Celebrating the 50th Anniversary of The Fair Housing Act
Fifty years ago, America made a change that would positively affect the living conditions and everyday lives of many individuals who experience housing discrimination; the passing of the Fair Housing Act. As we celebrate and honor the many accomplishments and progressions that have taken place, it’s also crucial on Fair Housing’s golden anniversary to bring awareness to the many unaddressed issues involving housing discrimination still in existence today. Fortunately, there are passionate and dedicated people who work daily to assist people who are experiencing housing discrimination, such as Lila Hackett.
Hackett works as the executive director at the Fair Housing Center of North Alabama (FHCNA), a nonprofit agency that provides housing services to 29 counties in the state of Alabama. “People are still struggling in terms of equal access to housing,” Hackett stated. “People are being discriminated against all day, every day, every week.”
The instances of housing discrimination in America are often underestimated and may be shocking to some. A lot of the housing discrimination issues today involve individuals who are a part of the LGBTQ community. Agencies, such as FHCNA, are working determinedly to fight for laws to be passed regarding the equal housing rights for people of the LGBTQ community. Veterans are another community that concerns Hackett. She notes, “veterans that are returning home are also facing many instances of housing discrimination, especially those that are disabled.”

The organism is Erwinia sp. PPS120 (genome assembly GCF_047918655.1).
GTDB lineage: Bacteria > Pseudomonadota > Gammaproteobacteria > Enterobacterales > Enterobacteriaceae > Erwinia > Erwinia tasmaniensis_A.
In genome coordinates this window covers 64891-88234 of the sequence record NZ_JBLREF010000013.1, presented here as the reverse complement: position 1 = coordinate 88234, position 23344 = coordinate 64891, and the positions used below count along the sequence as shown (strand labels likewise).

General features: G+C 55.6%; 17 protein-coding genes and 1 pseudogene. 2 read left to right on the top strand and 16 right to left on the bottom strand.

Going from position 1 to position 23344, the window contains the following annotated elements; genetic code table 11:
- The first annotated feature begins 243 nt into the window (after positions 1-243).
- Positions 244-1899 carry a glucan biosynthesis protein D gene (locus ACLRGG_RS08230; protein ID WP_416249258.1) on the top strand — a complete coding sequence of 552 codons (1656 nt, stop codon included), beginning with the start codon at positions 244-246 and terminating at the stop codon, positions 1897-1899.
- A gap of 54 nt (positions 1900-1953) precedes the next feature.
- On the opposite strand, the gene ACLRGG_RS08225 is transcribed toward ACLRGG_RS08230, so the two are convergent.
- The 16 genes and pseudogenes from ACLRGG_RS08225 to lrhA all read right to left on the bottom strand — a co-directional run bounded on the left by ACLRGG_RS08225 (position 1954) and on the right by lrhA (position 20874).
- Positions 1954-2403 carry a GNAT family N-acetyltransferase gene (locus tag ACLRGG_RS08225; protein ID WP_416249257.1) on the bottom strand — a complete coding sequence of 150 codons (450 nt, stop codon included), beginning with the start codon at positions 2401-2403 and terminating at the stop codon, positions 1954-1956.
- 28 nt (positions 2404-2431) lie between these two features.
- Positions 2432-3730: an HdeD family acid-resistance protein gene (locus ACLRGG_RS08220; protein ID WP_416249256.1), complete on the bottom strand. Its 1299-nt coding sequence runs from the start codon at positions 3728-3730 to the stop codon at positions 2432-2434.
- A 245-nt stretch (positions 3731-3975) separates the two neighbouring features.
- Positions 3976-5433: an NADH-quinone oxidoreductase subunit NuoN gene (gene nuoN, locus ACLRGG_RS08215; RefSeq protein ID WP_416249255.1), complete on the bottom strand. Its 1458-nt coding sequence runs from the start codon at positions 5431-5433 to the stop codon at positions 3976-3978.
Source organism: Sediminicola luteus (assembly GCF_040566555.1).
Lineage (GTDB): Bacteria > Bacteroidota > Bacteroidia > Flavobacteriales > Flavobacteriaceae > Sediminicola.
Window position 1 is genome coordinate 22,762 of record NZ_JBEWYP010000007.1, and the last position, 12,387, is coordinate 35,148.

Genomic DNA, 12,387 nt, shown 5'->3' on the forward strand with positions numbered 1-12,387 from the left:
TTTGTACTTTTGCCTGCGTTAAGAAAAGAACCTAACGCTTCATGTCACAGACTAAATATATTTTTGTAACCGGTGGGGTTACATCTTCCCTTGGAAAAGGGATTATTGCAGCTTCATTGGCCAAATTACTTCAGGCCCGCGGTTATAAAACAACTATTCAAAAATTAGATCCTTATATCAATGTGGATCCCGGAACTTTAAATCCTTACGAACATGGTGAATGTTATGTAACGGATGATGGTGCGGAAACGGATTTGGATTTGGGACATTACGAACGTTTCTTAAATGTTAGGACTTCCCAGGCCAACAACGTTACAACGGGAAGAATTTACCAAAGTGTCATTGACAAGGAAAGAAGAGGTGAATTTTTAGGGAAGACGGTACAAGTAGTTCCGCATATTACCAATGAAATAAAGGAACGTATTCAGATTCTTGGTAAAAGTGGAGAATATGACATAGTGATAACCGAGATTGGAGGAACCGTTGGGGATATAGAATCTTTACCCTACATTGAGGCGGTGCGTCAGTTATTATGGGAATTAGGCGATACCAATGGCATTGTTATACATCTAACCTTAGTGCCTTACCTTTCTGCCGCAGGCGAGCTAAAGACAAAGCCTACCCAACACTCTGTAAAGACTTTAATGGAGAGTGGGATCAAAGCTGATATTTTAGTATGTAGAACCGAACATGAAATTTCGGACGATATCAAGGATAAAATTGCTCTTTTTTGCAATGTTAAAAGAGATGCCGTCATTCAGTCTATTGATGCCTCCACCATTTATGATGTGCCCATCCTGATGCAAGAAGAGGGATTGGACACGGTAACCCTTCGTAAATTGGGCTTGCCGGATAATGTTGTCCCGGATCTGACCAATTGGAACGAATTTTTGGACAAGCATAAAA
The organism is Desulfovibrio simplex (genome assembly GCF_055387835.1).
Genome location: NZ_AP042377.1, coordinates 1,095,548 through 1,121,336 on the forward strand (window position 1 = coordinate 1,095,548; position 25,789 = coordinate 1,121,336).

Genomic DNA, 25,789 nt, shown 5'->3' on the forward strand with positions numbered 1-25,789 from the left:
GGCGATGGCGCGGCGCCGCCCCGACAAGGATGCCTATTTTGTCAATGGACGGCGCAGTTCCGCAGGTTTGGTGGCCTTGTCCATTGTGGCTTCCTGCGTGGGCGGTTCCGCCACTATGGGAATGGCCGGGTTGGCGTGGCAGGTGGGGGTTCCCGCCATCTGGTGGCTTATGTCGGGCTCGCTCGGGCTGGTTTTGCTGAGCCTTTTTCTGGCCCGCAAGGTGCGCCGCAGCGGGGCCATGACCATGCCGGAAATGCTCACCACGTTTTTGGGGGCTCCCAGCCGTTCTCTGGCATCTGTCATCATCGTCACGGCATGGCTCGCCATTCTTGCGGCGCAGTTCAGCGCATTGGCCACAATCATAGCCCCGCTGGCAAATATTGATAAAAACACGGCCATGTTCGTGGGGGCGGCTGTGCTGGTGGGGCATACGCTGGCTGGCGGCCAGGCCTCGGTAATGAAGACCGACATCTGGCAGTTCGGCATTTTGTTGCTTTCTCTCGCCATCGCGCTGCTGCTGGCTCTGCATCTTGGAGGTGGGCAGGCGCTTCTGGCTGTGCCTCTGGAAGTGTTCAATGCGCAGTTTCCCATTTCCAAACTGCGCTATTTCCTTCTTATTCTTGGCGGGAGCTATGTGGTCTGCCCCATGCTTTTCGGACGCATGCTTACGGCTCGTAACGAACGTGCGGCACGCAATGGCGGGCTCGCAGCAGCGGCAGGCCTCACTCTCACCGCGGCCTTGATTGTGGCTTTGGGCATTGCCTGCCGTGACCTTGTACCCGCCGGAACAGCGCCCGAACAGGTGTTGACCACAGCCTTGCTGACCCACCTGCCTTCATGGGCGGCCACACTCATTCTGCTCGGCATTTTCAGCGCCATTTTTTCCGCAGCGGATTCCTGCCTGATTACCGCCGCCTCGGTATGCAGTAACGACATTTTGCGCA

Discrimination against veterans is not new. In the 1960s, when soldiers were coming home from the Vietnam War, they had great trouble finding housing and experienced harsh housing discrimination. The African American community is another group that has experienced high levels of housing discrimination during this time. As a result, the fight for fair housing became one of the peak points in the civil rights campaign. After the assassination of Martin Luther King, Jr, President Lyndon B. Johnson immediately began assessing ways to use the country’s devastation, grief, and fury to drive a major civil rights law through a tough congress. A day after Martin Luther King Jr.’s funeral, Congress finally agreed to pass the Fair Housing Act. The act became enforced by the United States Department of Housing and Urban Development (HUD).
With the enactment of The Fair Housing Act, discrimination based on race, color, religion, or national origin was prohibited. In 1974, discrimination against gender also became prohibited. Although it is unlawful to engage in housing discrimination, it is possible to still experience it; people who believe they are experiencing housing discrimination can file a complaint at no charge with HUD’s Office of Fair Housing and Equal Opportunity (FHEO).
Housing centers, such as FHCNA, are located all over the country for anybody needing assistance. “Their doors (housing centers) are open just like ours to come and voice any complaints that you have, or if you feel like you’ve been discriminated against,” expressed Hackett. “Receiving a client’s case and being able to resolve it and see results is one of the best parts of my job.”
Translating it to Alabama